Felicity Huffman, Lori Loughlin Indicted in College Bribery Scandal
How far should a parent go to give their kids an advantage?
News that #FelicityHuffman and #LoriLoughlin have been indicted in what has been described as the, "largest-ever college admissions scam prosecuted by the Justice Department," by United States Attorney Andrew Lelling has definitely rocked Hollywood, if not North America. For the uninitiated, this admissions scam has seen wealthy parents across the United States pay to have their children admitted to any one of a number of A-list schools, including Georgetown University, Yale University, Stanford University, the University of Texas, the University of Southern California and UCLA, according to Washington Post.
"A celebrity paying for their child to go to an elite school?" you might ask. "No way—that has to be patently untrue."
Unfortunately not, and while some might be shocked that Lori Loughlin—best known for her role as the ultra-respectable, squeaky clean Aunt Becky from Full House and its sequel Fuller House—would even think about paying someone so her daughters could go to an elite school. However, that is what she's alleged to have done, as has Huffman. Is this a matter of the wealthy parlaying their financial advantages so that their kids can have a leg up because they can afford to?
I suspect that in some respects, there are many parents who, if they could afford to give their kids educational advantages, of one stripe or another, would. However, I've often envisioned something like that as simply being able to afford to pay my children's way into whatever school they choose rather than actually bribing someone to get my kids to an elite school.
As it stands right now, Huffman, Loughlin, and some 40-something others are merely indicted in the college bribery scam; while there have been some arrests, these are allegations that still have to be proven in a court of law. It begs the question, though: How far do you go to give your children an advantage in life?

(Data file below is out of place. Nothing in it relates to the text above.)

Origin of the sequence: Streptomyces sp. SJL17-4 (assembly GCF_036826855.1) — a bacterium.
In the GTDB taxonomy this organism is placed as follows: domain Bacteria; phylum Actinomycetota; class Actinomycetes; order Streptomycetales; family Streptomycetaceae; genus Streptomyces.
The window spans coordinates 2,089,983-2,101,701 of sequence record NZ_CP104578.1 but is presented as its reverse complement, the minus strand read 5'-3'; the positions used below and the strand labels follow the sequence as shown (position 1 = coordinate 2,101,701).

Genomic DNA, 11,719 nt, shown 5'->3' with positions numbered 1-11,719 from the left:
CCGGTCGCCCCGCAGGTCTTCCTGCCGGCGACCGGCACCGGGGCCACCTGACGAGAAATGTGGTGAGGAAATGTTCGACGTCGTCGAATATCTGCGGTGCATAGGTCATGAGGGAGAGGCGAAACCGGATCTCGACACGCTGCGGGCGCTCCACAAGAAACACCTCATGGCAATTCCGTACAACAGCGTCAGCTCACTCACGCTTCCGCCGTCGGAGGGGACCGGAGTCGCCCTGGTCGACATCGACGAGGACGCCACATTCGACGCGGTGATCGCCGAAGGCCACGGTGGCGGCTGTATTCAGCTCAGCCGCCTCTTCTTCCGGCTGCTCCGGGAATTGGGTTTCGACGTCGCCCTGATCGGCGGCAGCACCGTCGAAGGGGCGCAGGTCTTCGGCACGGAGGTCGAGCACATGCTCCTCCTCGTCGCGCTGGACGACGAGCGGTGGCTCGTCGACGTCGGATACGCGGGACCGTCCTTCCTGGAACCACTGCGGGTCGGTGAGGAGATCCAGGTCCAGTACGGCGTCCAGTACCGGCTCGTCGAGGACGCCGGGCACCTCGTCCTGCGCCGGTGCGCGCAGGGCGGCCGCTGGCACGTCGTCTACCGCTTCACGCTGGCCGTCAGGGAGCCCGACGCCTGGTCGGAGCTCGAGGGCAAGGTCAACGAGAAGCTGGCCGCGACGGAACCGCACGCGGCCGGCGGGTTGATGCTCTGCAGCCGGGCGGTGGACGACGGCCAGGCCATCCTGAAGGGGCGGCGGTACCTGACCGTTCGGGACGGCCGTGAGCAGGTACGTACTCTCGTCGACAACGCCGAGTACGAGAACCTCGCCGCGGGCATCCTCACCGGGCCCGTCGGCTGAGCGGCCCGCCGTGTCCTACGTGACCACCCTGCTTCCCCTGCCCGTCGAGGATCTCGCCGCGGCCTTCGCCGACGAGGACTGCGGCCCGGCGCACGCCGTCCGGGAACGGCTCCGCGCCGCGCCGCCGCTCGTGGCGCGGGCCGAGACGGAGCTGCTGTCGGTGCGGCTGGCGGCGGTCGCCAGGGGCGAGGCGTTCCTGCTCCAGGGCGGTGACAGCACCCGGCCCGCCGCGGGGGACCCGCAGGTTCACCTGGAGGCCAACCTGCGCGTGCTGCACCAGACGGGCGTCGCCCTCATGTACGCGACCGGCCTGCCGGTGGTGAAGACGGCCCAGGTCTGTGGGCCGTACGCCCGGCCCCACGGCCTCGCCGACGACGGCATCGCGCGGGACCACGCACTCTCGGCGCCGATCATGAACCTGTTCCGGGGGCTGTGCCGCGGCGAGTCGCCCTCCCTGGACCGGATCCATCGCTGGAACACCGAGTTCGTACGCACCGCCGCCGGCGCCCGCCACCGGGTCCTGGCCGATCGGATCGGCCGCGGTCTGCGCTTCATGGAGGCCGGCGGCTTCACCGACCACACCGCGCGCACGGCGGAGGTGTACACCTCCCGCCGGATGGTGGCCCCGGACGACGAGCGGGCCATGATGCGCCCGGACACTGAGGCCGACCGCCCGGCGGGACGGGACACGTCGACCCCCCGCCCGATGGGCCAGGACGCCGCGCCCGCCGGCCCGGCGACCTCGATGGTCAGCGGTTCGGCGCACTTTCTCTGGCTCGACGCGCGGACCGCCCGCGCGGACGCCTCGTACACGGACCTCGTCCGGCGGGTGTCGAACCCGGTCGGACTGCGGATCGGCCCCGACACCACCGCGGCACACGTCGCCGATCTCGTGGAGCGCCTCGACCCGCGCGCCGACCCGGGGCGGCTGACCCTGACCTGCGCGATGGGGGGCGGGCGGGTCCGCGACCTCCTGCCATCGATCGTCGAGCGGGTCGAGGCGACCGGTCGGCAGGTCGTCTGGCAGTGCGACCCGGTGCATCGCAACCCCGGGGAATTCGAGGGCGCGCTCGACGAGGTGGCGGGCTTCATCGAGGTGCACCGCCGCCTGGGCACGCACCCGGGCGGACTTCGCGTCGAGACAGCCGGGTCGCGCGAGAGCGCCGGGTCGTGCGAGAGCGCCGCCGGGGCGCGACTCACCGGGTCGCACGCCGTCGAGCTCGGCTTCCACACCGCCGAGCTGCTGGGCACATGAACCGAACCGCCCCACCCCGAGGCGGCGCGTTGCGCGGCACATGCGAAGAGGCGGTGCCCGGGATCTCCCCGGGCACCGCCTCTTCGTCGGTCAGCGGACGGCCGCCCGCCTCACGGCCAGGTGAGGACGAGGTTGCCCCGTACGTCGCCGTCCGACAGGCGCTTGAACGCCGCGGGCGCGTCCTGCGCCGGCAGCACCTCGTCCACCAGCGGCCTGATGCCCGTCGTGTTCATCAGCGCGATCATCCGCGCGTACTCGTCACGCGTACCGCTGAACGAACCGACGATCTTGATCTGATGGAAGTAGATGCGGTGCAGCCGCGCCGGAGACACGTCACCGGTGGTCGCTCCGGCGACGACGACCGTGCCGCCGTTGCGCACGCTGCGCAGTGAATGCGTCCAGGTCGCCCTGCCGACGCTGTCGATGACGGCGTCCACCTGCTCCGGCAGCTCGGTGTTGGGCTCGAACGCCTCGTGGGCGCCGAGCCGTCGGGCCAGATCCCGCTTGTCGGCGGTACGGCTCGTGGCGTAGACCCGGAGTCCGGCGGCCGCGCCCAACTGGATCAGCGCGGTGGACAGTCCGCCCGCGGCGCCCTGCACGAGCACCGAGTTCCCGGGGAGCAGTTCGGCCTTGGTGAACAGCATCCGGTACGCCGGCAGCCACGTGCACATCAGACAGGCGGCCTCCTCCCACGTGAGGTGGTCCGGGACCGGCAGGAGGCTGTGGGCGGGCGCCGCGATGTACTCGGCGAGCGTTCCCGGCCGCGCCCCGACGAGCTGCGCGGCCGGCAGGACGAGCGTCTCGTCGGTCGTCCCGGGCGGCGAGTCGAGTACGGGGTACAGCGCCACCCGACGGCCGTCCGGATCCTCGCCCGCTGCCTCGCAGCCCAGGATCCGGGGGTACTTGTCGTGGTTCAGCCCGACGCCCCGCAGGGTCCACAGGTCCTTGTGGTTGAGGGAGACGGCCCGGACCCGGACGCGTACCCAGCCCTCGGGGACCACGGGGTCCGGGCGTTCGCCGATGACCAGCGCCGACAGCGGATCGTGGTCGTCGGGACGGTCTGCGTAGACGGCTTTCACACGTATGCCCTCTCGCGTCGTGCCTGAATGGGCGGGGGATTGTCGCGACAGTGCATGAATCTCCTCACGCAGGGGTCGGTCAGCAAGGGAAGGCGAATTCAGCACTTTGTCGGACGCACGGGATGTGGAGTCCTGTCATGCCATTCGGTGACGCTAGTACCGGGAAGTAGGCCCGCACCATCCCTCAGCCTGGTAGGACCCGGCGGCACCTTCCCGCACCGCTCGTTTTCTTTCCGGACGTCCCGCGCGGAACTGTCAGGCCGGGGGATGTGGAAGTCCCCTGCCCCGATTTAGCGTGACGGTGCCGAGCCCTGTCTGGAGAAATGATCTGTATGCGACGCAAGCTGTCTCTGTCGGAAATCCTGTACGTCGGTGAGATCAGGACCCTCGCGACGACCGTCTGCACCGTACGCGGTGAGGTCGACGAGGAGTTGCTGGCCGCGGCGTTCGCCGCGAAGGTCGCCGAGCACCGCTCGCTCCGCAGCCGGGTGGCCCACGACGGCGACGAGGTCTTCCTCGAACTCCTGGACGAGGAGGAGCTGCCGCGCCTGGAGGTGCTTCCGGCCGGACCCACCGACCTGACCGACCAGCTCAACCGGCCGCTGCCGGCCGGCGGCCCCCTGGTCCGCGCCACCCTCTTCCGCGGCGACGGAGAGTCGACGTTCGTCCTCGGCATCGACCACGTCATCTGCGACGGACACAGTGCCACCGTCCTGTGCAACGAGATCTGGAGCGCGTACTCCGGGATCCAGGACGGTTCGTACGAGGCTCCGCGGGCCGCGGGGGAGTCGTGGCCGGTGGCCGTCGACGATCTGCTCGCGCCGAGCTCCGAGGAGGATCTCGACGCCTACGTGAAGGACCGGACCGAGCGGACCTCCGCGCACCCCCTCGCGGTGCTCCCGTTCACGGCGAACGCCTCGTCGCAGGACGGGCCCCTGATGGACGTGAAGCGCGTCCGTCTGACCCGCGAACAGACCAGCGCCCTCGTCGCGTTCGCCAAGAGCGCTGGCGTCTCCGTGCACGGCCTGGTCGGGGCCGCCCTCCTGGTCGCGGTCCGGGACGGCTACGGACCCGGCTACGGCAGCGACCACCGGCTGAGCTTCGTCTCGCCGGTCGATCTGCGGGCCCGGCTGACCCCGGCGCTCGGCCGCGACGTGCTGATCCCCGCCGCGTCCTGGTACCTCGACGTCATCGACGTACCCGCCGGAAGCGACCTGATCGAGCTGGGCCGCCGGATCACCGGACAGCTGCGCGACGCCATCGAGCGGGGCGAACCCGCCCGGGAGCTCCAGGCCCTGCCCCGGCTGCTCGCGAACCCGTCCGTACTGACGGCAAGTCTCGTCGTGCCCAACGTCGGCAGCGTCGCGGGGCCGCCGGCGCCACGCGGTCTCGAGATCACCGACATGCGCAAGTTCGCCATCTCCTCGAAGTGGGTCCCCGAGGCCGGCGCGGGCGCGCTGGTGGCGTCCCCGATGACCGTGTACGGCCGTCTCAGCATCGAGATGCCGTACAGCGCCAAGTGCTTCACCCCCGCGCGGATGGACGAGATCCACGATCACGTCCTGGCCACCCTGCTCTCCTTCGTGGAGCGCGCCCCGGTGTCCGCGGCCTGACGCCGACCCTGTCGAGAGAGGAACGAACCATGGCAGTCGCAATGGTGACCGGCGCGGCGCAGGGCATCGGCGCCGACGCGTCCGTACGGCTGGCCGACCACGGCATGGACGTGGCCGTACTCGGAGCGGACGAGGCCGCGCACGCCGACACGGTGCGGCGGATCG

Much has been made of the allegations leveled against Loughlin, which state that she paid "$500,000 to USC to have her two daughters designated as crew recruits to gain guaranteed admission," according to CNN.
Of particular note has been her daughter's reaction to school. Loughlin's daughter Olivia Jade is a YouTube personality who attempted to apologize for her 2017 tweet that stated, "it's so hard to try in school when you don't care about anything you're learning."
“I said something super ignorant and stupid, basically. And it totally came across that I’m ungrateful for college—I’m going to a really nice school. And it just kind of made it seem like I don’t care, I just want to brush it off. I’m just gonna be successful at YouTube and not have to worry about school,” she apologized in a video shortly after her now-infamous tweet, according to People.
Huffman is alleged to have paid $15,000 for one of her daughters to take her SATs off-site and for a proctor to correct some of the answers. Her spouse, actor William H. Macy, was identified in the affidavit, but not indicted, and apparently, Huffman opted not to set up the same scenario with her second daughter.
As this college bribery scandal continues to unfold, it is difficult to imagine what the families of those involved must be feeling right now, or what these kids—especially those in the public eye—must be enduring on their respective campuses. How far should a parent go to try and secure the best possible future for their kids?
If the allegations prove true, the lives of the families involved in the scandal, and the reputations of the respective schools, will be irretrievably altered.